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Question of the Month ~ February 2014

 

Q. Can states require a photo ID on the electronic benefit transfer (EBT) cards used by individuals who receive food stamps?

Under federal law, states can require that EBT cards for the Supplemental Nutrition Assistance Program (SNAP) include photos of the beneficiaries or that customers show photo ID to use the cards.
Massachusetts is the only state that currently has such a law.
SNAP is federally funded, but administrative costs are shared by states and the federal government. The photo ID requirement on SNAP cards aims to stop “trafficking” — trading food benefits to others for cash. According to the U.S. Department of Agriculture, the rate of trafficked benefits is about 1.3 percent, which would equal about $970 million in fiscal year 2012. The rate of trafficking, the USDA says, is down from 4 percent roughly 15 years ago. That’s in part because modern electronic cards and personal identification numbers offer increased security and allow purchases to be more closely monitored.
A 2012 study in Pennsylvania estimated the cost of putting photos on SNAP cards at $8 per card (versus 23 cents for cards without photos). Missouri stopped such a program in 2001 due to a lack of significant cost savings. Massachusetts had abandoned the use of photos on EBT cards in 2004, citing high administrative costs in relation to success in deterring fraud. But under a law passed last year, the state has 12 months to replace EBT cards with versions that include photos.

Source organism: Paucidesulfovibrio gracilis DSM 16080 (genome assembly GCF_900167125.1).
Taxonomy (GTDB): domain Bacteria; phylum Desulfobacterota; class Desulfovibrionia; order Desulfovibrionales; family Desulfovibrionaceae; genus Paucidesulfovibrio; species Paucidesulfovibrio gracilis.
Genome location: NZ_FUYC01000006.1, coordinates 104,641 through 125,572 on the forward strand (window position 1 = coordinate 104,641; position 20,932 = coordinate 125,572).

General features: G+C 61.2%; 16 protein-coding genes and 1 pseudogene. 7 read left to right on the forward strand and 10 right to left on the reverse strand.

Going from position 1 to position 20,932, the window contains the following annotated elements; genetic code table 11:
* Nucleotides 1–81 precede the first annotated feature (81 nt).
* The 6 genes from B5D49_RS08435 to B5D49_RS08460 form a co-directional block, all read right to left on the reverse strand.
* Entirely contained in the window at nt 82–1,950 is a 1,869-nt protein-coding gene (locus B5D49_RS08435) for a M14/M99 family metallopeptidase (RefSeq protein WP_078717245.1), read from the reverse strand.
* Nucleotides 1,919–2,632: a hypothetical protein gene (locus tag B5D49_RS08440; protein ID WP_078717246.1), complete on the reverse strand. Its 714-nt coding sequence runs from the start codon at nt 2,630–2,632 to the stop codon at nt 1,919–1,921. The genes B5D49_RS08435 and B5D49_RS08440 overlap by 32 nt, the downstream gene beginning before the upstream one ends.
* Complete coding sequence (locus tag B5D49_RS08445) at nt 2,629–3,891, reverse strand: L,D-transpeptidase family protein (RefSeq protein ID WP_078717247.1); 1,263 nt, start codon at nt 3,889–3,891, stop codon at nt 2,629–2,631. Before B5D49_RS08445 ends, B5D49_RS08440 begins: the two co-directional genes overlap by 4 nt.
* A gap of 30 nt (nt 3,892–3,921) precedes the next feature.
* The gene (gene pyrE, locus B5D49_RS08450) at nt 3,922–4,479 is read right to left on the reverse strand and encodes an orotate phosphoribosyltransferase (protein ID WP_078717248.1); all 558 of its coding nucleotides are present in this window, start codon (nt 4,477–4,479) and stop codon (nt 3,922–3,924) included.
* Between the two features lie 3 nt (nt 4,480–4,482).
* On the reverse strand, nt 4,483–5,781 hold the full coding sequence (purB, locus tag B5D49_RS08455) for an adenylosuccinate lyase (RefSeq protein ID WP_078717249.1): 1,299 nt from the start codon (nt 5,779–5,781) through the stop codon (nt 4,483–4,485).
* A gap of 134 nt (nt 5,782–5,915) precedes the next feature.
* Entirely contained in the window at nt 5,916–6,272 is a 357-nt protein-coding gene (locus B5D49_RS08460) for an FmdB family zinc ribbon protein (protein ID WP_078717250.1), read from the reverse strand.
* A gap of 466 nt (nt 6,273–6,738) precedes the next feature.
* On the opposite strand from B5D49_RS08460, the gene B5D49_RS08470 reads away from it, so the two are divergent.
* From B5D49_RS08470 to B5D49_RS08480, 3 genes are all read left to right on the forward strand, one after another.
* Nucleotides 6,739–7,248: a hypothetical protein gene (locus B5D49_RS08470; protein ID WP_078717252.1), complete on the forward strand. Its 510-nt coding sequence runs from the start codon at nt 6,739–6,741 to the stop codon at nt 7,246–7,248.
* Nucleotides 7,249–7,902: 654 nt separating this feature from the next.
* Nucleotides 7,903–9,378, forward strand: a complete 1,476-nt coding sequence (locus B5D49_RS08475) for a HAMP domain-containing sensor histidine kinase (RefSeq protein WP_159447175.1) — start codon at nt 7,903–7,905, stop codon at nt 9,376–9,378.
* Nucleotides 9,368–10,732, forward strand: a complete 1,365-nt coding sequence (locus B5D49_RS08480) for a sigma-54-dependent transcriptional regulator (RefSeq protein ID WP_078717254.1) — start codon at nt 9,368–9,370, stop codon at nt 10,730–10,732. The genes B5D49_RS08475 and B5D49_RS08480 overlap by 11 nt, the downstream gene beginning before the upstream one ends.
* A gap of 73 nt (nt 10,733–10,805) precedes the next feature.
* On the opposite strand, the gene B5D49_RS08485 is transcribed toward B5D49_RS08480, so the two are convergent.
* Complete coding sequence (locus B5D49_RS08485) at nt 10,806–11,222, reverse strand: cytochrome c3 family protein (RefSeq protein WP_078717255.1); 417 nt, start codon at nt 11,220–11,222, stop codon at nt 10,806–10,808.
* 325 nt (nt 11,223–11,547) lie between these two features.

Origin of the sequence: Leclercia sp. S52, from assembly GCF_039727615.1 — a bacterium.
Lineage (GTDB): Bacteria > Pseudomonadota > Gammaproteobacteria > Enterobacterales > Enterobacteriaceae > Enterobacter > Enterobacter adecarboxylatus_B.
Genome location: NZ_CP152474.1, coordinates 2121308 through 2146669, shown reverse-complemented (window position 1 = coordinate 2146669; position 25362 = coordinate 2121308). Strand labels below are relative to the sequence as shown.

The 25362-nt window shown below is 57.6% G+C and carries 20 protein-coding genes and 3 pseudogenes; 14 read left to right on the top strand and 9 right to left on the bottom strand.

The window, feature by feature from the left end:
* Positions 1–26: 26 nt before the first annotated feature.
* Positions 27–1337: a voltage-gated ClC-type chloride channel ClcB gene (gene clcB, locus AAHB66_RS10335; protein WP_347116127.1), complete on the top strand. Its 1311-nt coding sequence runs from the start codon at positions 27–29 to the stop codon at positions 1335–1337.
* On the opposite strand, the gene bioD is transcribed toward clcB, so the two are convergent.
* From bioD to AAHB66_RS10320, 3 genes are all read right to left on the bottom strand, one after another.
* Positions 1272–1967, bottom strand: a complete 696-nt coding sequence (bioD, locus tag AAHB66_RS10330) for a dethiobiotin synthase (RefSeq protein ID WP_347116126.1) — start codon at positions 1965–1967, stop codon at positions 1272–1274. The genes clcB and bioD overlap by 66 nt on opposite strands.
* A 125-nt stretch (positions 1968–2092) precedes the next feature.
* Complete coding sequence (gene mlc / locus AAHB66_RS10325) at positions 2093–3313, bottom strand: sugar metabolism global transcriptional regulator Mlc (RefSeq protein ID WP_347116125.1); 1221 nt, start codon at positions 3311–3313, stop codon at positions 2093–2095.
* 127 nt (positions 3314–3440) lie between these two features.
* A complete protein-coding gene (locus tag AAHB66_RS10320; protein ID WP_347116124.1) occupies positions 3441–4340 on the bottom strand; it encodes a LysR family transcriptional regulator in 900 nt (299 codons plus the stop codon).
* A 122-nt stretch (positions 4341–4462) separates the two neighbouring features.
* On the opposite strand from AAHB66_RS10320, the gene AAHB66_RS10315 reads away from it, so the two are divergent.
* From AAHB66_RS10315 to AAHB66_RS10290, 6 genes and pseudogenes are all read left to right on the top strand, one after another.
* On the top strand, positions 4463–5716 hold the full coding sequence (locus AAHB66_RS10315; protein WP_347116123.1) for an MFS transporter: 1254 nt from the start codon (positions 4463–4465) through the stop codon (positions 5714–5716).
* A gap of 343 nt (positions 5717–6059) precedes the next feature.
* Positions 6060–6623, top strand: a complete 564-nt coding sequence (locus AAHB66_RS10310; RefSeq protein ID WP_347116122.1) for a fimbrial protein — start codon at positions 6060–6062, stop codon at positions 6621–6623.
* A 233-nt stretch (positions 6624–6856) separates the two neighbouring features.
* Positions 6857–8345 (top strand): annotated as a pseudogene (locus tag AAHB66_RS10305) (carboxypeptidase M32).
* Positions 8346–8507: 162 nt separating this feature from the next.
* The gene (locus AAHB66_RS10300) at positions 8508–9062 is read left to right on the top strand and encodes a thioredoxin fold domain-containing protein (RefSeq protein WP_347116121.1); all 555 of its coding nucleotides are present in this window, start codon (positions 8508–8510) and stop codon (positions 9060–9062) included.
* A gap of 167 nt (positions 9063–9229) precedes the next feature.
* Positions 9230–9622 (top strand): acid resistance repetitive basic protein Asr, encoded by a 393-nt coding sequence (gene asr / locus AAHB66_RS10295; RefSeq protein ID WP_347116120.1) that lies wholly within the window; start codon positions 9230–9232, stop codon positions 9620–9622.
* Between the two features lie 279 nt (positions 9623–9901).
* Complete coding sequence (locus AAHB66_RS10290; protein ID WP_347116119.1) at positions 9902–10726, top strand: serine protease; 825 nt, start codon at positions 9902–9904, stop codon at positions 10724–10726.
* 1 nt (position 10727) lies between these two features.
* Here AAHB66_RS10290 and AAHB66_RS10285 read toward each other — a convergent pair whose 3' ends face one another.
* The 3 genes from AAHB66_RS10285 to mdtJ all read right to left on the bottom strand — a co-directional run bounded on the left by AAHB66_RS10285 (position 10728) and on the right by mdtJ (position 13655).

When a state passes legislation requiring photo ID to use SNAP benefit cards, it must then comply with several federal requirements.
One such rule is that relatives must be able to use the SNAP card to purchase groceries on behalf of a beneficiary. Therefore, if states require photos on EBT cards, they must have procedures in place for eligible members of the household to use the card. Critics point out that this process could be unwieldy, and they have raised concerns that it would be difficult and costly — if not impossible — to keep track of this information.
Under federal rules, too, SNAP beneficiaries cannot be treated differently than other shoppers; so, in states that implement the photo ID provision, SNAP retailers must ask all customers for photo identification.
These requirements, some say, would place an undue burden on retailers, discouraging them from participating in SNAP. Federal rules also stipulate that state-issued SNAP cards be usable in other states.
Critics of the photo ID requirement say that most “trafficking” requires participation by a dishonest retailer, and that a photo ID would not curb this type of fraud. Such a requirement could also compel beneficiaries to visit a state office and get a photo taken.
Bills to add photos to SNAP cards have been introduced in at least three Midwestern states (Illinois, Michigan and Minnesota) over the past three years. Last year, separate bills in Illinois would have required photos on all EBT cards (HB 1235) or on all new cards (SB 1531).

 

Article written by Kate Tormey, staff liaison to the Midwestern Legislative Conference Health & Human Services Committee. Deb Miller, director of health policy for CSG, contributed to this article. Question of the Month highlights an inquiry received by CSG Midwest; to request assistance, please contact us at csgm@csg.org or 630.925.1922.